There are multiple systems in use for basing business decisions. The popular business intelligence (BI) market focuses on the use of back office data that must be aggregated or otherwise centralized and sliced and diced to make business decisions. While this is clearly critical data, and BI is a $14.4B market according to Gartner (calendar year 2013). Software-defined businesses need a far more real-time view of the front office and systems of engagement. These systems of engagement change far more quickly and require real-time response, similar to running IT Operations versus many other parts of IT. These analytics technologies will not only be used to guide product decisions, but also to enable a fluid organization.
Gartner predicts by 2017, 70 percent of successful digital business models will rely on deliberately unstable processes designed to shift as customer needs morph. (See: http://www.gartner.com/newsroom/id/2866617 )
As a result of a fluid business model, and fluid decision-making to drive innovation, the processes must be adjusted and adapt to this change. The adaptation creates instability in processes, but it’s essential to meet customer preferences and demands. The agile product, agile development, and agile organizations require adaptation and experimentation based on customer interaction. The business transaction marries together the user with the processes customers interact with, making that the discrete focus of monitoring. This monitoring must be captured, typically by APM tools such as ours, or by writing custom instrumentation within the software, and finally sent into analytics engines that can provide the insight.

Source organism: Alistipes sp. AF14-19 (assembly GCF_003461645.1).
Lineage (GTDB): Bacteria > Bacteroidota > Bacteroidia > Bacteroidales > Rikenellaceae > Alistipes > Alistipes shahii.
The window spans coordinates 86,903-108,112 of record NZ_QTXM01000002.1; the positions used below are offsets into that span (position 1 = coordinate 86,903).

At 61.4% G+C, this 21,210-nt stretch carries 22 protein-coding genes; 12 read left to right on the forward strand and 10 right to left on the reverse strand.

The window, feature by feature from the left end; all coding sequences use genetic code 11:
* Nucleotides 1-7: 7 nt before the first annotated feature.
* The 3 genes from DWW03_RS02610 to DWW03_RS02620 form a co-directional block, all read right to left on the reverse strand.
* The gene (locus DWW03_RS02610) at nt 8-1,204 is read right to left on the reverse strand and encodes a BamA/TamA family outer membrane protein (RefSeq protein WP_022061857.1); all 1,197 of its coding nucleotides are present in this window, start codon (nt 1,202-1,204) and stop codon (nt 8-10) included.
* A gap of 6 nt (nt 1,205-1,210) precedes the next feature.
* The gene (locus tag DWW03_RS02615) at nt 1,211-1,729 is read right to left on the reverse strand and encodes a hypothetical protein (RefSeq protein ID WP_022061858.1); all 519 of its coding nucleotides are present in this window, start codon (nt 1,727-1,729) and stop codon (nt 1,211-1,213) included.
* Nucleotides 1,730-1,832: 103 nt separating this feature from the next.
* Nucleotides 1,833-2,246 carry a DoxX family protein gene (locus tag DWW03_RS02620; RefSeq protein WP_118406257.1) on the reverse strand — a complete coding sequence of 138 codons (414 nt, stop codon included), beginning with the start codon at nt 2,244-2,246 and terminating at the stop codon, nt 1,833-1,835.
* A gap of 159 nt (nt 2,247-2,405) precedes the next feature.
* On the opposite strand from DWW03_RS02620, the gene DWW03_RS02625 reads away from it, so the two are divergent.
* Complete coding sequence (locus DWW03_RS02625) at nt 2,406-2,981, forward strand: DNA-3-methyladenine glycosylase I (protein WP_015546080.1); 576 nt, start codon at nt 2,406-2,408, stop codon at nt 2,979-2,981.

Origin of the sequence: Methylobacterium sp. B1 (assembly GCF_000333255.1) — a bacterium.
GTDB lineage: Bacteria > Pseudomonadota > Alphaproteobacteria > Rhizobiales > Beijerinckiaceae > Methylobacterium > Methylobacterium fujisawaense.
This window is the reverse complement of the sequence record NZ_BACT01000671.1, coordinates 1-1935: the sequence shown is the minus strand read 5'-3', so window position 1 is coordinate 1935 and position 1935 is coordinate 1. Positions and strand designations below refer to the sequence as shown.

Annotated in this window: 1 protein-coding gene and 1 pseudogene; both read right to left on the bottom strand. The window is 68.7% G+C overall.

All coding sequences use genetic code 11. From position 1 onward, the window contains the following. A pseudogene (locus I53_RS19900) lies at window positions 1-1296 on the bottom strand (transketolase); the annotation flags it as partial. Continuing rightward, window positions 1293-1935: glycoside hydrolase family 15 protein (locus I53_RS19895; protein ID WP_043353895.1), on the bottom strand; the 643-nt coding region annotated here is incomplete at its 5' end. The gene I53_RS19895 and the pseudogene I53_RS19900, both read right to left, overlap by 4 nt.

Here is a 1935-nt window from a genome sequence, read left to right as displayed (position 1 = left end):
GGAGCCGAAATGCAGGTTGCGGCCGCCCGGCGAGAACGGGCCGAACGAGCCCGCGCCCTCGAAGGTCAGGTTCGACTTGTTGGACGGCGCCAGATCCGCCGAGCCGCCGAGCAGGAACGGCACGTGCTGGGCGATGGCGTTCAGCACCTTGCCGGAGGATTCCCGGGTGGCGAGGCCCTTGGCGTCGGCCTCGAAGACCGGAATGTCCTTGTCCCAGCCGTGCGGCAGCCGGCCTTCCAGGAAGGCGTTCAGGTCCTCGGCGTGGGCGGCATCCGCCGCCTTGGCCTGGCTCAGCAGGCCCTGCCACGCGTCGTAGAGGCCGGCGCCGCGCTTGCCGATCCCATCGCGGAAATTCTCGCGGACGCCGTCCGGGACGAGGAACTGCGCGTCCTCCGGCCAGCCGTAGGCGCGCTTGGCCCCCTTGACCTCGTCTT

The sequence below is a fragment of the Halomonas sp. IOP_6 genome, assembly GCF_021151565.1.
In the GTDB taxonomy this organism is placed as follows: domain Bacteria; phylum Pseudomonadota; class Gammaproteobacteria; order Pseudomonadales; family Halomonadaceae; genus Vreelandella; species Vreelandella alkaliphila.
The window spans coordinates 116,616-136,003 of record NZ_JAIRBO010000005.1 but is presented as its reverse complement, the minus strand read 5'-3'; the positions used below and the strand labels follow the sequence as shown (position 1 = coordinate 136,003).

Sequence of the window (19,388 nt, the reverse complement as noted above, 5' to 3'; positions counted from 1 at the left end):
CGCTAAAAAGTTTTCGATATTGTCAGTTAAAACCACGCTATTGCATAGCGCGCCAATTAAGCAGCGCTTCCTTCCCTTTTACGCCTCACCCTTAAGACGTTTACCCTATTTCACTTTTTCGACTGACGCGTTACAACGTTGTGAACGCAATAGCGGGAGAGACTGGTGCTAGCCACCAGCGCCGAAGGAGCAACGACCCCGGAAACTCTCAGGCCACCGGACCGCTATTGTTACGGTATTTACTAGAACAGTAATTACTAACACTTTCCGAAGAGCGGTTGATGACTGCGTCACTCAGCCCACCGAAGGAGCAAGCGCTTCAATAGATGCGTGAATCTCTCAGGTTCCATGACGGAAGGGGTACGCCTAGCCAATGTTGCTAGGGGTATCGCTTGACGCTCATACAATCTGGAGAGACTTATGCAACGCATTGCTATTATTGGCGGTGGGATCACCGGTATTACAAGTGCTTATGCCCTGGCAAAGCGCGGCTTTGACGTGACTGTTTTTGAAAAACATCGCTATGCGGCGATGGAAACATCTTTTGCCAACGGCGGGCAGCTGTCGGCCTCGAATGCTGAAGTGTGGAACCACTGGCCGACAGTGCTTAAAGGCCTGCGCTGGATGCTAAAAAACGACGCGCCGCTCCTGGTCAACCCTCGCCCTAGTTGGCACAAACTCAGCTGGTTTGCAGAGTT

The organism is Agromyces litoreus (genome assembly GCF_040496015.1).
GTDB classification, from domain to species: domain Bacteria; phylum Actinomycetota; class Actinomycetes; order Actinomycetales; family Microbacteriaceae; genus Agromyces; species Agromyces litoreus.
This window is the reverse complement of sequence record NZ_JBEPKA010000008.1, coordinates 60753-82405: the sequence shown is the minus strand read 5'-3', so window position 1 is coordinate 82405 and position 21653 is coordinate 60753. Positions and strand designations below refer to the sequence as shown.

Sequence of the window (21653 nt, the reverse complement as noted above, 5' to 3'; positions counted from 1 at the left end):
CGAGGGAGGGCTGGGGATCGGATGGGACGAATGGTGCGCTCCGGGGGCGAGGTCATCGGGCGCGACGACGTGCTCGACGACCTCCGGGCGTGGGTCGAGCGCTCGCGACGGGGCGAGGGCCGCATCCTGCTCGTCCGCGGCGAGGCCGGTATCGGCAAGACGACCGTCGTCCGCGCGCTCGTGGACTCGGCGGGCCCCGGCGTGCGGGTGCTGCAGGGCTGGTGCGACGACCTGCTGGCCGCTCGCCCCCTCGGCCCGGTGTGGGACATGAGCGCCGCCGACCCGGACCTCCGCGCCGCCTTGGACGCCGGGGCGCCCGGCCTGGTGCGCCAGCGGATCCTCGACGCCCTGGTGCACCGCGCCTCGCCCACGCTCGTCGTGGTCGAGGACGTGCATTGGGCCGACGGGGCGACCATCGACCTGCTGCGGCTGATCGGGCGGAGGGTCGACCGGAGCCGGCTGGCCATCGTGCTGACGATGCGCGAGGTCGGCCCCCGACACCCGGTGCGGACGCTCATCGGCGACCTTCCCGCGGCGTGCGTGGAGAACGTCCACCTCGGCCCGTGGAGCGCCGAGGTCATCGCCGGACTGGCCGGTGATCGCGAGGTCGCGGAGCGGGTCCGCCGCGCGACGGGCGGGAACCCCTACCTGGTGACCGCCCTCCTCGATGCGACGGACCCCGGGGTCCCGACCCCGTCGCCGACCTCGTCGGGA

We still have a significant problem in the industry, which is evident in the monitoring space. We have a dashboard problem, and buyers make decisions on dashboards, not insight. The love of dashboards continues to proliferate tool fragmentation and dashboards.
Today’s analytics are user driven, where the user of the tool or product is driving the analysis and making decisions. With advances in machine learning (See: http://www.quora.com/What-are-the-important-advances-in-machine-learning-over-the-past-decade) we are starting to see these new algorithms being applied to IT Operations data and ITOA which will allow for machine driven analytics and insight. This significant shift will have repercussions across IT Operations Management.
Executive Summary Flipping to Digital Leadership: The 2015 CIO Agenda